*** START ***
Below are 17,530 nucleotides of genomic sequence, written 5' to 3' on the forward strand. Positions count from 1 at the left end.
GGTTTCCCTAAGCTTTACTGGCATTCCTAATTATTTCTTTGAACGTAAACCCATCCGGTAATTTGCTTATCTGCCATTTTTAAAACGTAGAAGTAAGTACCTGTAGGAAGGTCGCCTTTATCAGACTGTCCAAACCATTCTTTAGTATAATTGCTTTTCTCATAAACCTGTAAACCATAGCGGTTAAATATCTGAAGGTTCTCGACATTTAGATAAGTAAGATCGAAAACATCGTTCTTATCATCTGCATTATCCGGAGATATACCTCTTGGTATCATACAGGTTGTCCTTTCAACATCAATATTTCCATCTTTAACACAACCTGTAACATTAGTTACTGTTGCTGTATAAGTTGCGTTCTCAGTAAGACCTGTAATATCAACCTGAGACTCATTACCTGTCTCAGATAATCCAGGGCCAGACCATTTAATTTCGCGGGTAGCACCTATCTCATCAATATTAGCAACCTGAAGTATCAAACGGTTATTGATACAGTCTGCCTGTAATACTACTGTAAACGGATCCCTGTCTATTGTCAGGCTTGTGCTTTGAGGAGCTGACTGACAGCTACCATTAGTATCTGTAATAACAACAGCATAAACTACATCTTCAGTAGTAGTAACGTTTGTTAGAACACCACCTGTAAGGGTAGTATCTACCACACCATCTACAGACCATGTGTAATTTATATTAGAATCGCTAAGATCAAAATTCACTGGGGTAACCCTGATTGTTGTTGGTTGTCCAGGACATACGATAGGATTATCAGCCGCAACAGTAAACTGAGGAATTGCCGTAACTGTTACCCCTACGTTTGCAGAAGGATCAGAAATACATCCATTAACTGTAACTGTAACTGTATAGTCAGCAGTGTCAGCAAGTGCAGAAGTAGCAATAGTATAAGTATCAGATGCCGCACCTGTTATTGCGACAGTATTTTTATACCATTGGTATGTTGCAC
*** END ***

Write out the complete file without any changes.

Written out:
Below are 17,530 nucleotides of genomic sequence, written 5' to 3' on the forward strand. Positions count from 1 at the left end.
GGTTTCCCTAAGCTTTACTGGCATTCCTAATTATTTCTTTGAACGTAAACCCATCCGGTAATTTGCTTATCTGCCATTTTTAAAACGTAGAAGTAAGTACCTGTAGGAAGGTCGCCTTTATCAGACTGTCCAAACCATTCTTTAGTATAATTGCTTTTCTCATAAACCTGTAAACCATAGCGGTTAAATATCTGAAGGTTCTCGACATTTAGATAAGTAAGATCGAAAACATCGTTCTTATCATCTGCATTATCCGGAGATATACCTCTTGGTATCATACAGGTTGTCCTTTCAACATCAATATTTCCATCTTTAACACAACCTGTAACATTAGTTACTGTTGCTGTATAAGTTGCGTTCTCAGTAAGACCTGTAATATCAACCTGAGACTCATTACCTGTCTCAGATAATCCAGGGCCAGACCATTTAATTTCGCGGGTAGCACCTATCTCATCAATATTAGCAACCTGAAGTATCAAACGGTTATTGATACAGTCTGCCTGTAATACTACTGTAAACGGATCCCTGTCTATTGTCAGGCTTGTGCTTTGAGGAGCTGACTGACAGCTACCATTAGTATCTGTAATAACAACAGCATAAACTACATCTTCAGTAGTAGTAACGTTTGTTAGAACACCACCTGTAAGGGTAGTATCTACCACACCATCTACAGACCATGTGTAATTTATATTAGAATCGCTAAGATCAAAATTCACTGGGGTAACCCTGATTGTTGTTGGTTGTCCAGGACATACGATAGGATTATCAGCCGCAACAGTAAACTGAGGAATTGCCGTAACTGTTACCCCTACGTTTGCAGAAGGATCAGAAATACATCCATTAACTGTAACTGTAACTGTATAGTCAGCAGTGTCAGCAAGTGCAGAAGTAGCAATAGTATAAGTATCAGATGCCGCACCTGTTATTGCGACAGTATTTTTATACCATTGGTATGTTGCAC